Heritage Mafia Pop Culture

Character Versus Caricature: A Fine Line

From Merriam-Webster:
Character: One of the attributes or features that make up and distinguish an individual.
Caricature: Exaggeration by means of often ludicrous distortion of parts or characteristics.

When Tommy DeVito became the starting QB with the Giants, I was rooting for him. Not just as a fellow New Jerseyan, but as a fellow American of Italian descent. He was doing well and injected a sense of local pride as well as some much needed excitement into the local fan base.

The media loved his live-at-home-chicken-cutlet persona. To those of us in the community, this was nothing new. We have loyalty to our families. We have an incredibly strong work ethic. We do our best to stay humble. We are loud. We have a good time. They made it the mainstay of their coverage.

Then came the national coverage. The parody videos. Trying to explain hand gestures. His agent’s style of dress that looks like he just walked out of central casting. He went from a guy with character, to a caricature.

Source: NFL on Fox

It is a fine line we walk. We know we have a unique way about ourselves, but we don’t like when people take shots at us. Sometimes it’s hard to know when people are laughing with you or at you.

I think that’s why many of us have a love/hate relationship with movies like GoodFellas and The Godfather as well as television shows like The Sopranos. We love the familiarity of Sunday dinners and hanging out with cousins. We don’t like when everyone assumes we are all “connected” or makes stupid “ginzo” comments.

Much like when Fiorello Laguardia outlawed organ grinders and their monkeys in New York City in 1936, we need to be aware of our cultural perception by the media and the public.

It is interesting when you think about it. At a time when most people are “culturally sensitive” when it comes to just about every race, ethnicity, and background, it seems the Italian heritage is the last great bastion for so-called humorous stereotypes.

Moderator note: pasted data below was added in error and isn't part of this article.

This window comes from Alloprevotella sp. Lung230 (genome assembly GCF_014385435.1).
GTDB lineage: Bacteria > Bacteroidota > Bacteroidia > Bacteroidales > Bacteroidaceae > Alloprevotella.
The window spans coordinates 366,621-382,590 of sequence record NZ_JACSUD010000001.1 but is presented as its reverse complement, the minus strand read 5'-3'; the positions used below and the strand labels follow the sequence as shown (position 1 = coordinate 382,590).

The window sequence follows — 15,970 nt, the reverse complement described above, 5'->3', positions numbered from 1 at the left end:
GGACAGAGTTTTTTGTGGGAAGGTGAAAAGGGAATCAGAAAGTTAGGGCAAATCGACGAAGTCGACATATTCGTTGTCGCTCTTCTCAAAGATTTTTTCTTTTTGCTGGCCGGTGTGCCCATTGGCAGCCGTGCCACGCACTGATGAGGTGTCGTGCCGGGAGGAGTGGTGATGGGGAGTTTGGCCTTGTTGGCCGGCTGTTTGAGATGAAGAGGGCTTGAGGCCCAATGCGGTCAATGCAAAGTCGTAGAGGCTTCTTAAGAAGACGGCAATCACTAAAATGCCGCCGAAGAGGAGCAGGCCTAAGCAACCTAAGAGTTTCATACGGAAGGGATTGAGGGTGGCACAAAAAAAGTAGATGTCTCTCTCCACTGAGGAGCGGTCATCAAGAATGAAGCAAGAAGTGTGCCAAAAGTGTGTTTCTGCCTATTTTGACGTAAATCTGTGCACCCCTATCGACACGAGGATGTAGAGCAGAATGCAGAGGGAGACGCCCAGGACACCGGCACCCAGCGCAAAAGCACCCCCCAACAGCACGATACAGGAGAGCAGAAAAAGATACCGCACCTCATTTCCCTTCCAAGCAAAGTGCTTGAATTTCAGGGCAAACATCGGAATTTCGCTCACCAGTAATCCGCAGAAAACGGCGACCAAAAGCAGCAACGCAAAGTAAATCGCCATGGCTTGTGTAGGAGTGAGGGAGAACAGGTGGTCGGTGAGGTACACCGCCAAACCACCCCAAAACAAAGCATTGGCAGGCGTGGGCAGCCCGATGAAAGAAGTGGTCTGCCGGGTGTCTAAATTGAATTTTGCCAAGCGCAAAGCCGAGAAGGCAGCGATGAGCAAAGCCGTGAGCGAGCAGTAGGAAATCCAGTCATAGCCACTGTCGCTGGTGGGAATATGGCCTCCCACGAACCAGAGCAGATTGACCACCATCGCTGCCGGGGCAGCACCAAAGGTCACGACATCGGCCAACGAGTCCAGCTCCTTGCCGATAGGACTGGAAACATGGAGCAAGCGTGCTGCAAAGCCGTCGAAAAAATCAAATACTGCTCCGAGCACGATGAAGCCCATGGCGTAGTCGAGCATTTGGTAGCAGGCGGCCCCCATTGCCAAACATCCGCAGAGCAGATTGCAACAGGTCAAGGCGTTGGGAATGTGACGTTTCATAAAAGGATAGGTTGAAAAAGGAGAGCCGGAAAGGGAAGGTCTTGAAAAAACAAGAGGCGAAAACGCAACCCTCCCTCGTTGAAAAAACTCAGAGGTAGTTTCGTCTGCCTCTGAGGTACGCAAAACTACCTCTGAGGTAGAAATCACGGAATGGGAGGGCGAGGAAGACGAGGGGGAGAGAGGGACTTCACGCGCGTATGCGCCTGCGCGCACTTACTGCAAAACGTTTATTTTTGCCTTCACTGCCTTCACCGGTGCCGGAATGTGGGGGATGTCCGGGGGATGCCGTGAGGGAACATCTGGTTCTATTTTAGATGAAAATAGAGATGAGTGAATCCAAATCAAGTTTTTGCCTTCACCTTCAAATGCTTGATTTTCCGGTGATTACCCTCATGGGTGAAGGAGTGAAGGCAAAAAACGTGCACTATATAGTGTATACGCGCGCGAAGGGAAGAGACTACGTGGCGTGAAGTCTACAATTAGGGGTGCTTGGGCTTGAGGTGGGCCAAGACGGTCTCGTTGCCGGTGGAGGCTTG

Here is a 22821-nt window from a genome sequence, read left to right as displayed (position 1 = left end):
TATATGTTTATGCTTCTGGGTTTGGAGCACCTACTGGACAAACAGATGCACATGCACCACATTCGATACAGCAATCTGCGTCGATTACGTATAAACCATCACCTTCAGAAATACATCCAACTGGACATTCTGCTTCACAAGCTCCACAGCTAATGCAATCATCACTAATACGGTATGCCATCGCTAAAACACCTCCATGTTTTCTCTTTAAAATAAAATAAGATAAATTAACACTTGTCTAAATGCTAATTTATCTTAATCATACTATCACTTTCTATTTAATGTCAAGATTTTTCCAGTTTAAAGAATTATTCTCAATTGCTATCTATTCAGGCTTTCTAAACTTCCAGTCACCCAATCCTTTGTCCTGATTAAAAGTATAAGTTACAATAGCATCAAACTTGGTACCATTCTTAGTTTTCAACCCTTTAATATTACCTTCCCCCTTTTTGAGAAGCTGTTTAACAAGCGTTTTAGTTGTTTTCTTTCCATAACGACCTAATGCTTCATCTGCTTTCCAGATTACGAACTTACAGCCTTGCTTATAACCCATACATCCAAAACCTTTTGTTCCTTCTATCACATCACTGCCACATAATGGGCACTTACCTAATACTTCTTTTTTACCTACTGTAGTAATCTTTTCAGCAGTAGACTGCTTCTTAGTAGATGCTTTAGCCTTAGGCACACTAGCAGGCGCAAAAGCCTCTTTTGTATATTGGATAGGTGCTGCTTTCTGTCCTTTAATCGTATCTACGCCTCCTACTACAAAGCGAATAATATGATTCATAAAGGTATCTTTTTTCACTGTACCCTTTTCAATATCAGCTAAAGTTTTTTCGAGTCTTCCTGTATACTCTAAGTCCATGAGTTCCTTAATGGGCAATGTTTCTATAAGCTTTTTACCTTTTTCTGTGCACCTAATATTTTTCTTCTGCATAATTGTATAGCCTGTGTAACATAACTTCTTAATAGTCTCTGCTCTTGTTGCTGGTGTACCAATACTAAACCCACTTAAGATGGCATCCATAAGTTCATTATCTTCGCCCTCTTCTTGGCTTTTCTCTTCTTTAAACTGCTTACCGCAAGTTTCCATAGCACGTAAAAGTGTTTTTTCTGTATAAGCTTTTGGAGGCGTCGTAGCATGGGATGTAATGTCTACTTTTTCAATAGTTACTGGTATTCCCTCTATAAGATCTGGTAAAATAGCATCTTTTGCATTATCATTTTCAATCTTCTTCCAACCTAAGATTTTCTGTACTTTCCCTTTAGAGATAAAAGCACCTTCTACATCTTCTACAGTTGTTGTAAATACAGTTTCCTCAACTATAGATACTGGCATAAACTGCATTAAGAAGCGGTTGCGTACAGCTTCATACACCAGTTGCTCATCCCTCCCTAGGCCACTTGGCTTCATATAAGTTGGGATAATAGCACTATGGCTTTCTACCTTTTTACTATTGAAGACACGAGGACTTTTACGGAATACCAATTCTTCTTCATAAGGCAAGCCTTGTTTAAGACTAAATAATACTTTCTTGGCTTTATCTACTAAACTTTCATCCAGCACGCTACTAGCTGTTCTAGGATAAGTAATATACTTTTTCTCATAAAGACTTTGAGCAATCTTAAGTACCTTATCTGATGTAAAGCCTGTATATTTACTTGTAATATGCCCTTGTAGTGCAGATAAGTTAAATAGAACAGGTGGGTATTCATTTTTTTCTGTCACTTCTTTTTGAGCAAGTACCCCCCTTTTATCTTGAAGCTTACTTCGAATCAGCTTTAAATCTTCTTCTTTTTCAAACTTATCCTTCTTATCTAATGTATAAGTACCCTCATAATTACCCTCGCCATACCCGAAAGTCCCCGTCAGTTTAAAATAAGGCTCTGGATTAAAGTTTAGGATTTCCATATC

How does a stereotype become a stereotype?

Like most people, I heard all kinds of stereotypes growing up. Irish drunks. Hispanic drug dealers. And of course Italian mafia members. Eliminating stereotypes is practically a cottage industry these days. Eventually, they have just about all gone away. Except one.

Back in 2022, a Politico reporter used a Middletown Board of Education member’s last name as a typical play on words. The BOE member’s name was Frank Capone. I’ll give you one guess the approach he took.

Not long ago an organization tried to smooth things over after ignoring Columbus Day/Italian Heritage Month by sharing all they love about the Italian culture. The punchline? A reference to Teenage Mutant Ninja Turtles. Now, substitute that with Speedy Gonzalez. Think that would’ve gone unnoticed? I doubt it.

So what do we do?

It’s a hard issue for us to handle. Our usual collective response is to let stupidity roll off our backs like water on a duck’s back. We aren’t afraid to have a loud laugh. After all, our ancestors faced far worse when they first arrived in America.

I wish I had a good answer, but I don’t. My recommendation is to call out inappropriate comments when you hear them. Tell that individual why their comments aren’t appropriate. Ask how it would sound with another race or ethnicity substituted. Yes, you probably will get an eyeroll. But if we don’t start calling it out for what it is – ignorant stupidity – we will forever be relegated to the mobster in the movies, instead of the neurologist.

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